Archive
07-04-2008, 01:14 PM
Posted By: <b>Joe Brennan</b><p>Part of my set. I hope you enjoy this subject as much as I do. Joe<br /><img src="http://www.network54.com/Realm/tmp/1215194728.JPG"> <img src="http://www.network54.com/Realm/tmp/1215194675.JPG"> <img src="http://www.network54.com/Realm/tmp/1215194653.JPG"> <img src="http://www.network54.com/Realm/tmp/1215194712.JPG"> <img src="http://www.network54.com/Realm/tmp/1215194690.JPG"> <br /><br />In Rememberance of James W. Brennan Sr. 1924-1982. Dad, thanks for everything you did for me.

Archive
07-04-2008, 01:16 PM
Posted By: <b>Joe Brennan</b><p>Unfortunately I do not own this. <br /><img src="http://www.network54.com/Realm/tmp/1215195378.JPG"> <br><br>In Rememberance of James W. Brennan Sr. 1924-1982. Dad, thanks for everything you did for me.

Archive
07-08-2008, 02:16 PM
Posted By: <b>Darren</b><p>Joe,<br /><br />I couldn't agree more. The 60's Fleer sets blow away the Topps issues.<br /><br />I picked up a '63 Alworth last year, it was a tough card to get a hold of. These cards in high grade are just awesome. I especially like the 1961 Jim Taylor.

Archive
07-08-2008, 11:23 PM
Posted By: <b>leon</b><p>I don't collect football but those are neat looking pack fresh cards....thansk for sharing..

Archive
07-09-2008, 10:00 AM
Posted By: <b>Richard</b><p>OK, I must defend my spat-upon Topps sets. Set for set, I prefer Topps.<br /><br />1960 - The Fleer set is just downright U-G-L-Y. One of the few sets I haven't even bothered to try and collect, and I collect everything. The Topps set may be simple, but at least it ain't ugly.<br /><br />1961 - I love the colored backgrounds on the Topps set and it is one of my favorite 60's sets from any company. The Fleer set is OK, because it contains players from both leagues, but the dark, depressing colors of the photography remind me of too many rainy days.<br /><br />1962 - OK, I dislike the landscape format of the Topps set and the black borders, but the player selection in the Fleer set is not really there either. I do like the colored borders however. It's a toss up to me. <br /><br />1963 - Yes, the Fleer set has some high-powered rookies, and some tough SP's, and is hard to find in general, but the Topps set has all the colors man! I mean look at the colors! ............Ahhhhhhh, the colors man! Groovy!<br /><br />I may be a bit biased with the 63's however.\<img src="/images/wink.gif" height=14 width=14><br /><br /><a href="http://members.socket.net/~rbpuzzles/" target="_new" rel="nofollow">http://members.socket.net/~rbpuzzles/</a>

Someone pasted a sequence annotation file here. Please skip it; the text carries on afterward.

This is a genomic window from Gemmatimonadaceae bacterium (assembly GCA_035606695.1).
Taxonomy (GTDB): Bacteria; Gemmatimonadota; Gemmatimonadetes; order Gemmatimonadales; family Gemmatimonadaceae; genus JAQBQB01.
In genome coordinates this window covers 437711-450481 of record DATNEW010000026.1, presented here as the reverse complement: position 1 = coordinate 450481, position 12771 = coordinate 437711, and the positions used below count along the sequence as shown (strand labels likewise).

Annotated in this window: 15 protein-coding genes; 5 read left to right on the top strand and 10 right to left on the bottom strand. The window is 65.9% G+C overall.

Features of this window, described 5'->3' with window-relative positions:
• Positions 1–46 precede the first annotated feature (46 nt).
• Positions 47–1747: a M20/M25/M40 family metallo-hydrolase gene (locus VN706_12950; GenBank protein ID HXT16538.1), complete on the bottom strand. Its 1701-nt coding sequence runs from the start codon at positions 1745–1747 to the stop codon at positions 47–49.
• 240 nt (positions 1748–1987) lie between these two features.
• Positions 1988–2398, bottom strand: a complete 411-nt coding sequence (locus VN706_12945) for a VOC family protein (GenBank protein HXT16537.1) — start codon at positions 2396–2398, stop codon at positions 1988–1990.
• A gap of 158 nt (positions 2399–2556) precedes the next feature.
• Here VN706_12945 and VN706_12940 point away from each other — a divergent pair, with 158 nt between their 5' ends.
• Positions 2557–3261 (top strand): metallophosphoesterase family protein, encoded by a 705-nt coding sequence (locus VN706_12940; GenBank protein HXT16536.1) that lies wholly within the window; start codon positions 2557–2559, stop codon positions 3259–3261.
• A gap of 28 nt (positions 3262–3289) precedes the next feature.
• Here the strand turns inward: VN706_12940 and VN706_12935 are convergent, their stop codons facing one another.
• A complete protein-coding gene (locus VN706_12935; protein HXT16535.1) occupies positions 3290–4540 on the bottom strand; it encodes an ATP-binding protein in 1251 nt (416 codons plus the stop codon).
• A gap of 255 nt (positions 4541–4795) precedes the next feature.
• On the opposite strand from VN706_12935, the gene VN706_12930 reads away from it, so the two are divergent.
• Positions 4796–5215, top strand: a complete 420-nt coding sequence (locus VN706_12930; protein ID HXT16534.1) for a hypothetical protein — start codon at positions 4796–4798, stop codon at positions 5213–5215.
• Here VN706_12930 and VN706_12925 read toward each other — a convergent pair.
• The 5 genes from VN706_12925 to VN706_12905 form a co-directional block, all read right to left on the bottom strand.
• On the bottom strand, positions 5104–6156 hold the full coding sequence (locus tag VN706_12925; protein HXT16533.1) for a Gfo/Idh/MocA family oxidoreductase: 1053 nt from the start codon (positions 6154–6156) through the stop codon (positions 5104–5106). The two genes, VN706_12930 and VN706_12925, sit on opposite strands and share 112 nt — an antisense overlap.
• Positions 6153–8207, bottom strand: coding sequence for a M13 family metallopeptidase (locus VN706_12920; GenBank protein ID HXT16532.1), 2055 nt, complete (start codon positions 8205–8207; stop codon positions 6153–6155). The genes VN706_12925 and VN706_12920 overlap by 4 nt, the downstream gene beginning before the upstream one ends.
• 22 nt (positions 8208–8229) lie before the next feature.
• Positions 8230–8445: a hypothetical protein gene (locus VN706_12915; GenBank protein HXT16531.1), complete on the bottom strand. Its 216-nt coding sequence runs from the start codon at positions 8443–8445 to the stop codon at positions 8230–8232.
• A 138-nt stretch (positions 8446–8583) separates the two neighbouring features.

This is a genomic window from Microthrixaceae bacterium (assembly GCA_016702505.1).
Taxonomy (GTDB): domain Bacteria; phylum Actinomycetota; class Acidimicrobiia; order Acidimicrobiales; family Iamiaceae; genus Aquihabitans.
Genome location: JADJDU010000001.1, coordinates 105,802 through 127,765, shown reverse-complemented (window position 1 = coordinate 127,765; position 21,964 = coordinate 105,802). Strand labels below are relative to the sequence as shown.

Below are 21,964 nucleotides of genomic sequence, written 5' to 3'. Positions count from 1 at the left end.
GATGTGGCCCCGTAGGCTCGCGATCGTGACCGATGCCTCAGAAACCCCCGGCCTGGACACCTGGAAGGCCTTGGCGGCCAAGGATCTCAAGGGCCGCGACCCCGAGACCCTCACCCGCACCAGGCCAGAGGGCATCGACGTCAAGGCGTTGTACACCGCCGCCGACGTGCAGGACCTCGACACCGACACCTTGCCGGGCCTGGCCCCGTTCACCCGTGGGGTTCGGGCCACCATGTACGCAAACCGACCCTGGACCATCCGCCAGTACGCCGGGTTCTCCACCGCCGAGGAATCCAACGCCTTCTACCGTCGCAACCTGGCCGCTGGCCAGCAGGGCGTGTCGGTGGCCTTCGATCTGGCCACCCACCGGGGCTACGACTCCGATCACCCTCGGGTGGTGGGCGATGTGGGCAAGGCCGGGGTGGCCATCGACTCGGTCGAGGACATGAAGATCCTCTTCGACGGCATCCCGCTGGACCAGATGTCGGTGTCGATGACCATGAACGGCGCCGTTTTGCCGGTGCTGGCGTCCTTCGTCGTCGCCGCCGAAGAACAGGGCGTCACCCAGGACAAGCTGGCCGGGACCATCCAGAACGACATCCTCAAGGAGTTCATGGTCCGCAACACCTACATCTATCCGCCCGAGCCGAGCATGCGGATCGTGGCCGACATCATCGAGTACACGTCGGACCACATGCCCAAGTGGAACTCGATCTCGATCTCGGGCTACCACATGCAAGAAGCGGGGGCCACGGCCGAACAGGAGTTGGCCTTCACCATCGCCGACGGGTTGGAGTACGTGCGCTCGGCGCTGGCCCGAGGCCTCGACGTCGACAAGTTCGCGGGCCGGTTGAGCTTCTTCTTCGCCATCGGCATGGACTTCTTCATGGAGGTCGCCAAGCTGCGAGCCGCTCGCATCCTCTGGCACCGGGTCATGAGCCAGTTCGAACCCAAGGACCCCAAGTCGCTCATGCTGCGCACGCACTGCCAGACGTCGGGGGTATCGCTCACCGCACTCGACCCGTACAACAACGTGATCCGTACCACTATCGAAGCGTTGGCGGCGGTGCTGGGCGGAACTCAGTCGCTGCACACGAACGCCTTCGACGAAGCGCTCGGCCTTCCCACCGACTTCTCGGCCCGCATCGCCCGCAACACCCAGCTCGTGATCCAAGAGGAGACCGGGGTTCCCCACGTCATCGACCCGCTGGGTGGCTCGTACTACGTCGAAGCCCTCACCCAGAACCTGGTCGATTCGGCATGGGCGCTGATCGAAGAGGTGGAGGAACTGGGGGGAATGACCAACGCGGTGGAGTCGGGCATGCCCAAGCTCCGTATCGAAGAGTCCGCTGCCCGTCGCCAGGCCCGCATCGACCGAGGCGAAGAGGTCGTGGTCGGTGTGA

Archive
07-12-2008, 09:26 AM
Posted By: <b>Clint</b><p>I collected mainly vintage football as a kid in the late 70's and early 80's. The 63 Fleer was the absolute toughest to find in my opinion. I was lucky enough to buy an almost complete set of these lacking a few commons and the checklist. Most of the cards were in this condition and there were a few duplicates also such as the Kemp and Alworth. The second Alworth was in horrible condition for some reason. These were the only ones I remember seeing back then. The scratch is on the holder.<br />Clint<br /><br /><img src="http://www.network54.com/Realm/tmp/1215872656.JPG">

Archive
08-08-2008, 12:21 AM
Posted By: <b>John Barnes</b><p>if anyone has a fairly cheap Buoniconti RC please email me!<br />John

Archive
08-15-2008, 01:31 PM
Posted By: <b>CN</b><p> I love the cards in this set. I am thinking of going for it and was just wondering what a set in VG-EX condition would cost me if I tried to work on the set over time and how often do complete sets show up? Thanks CN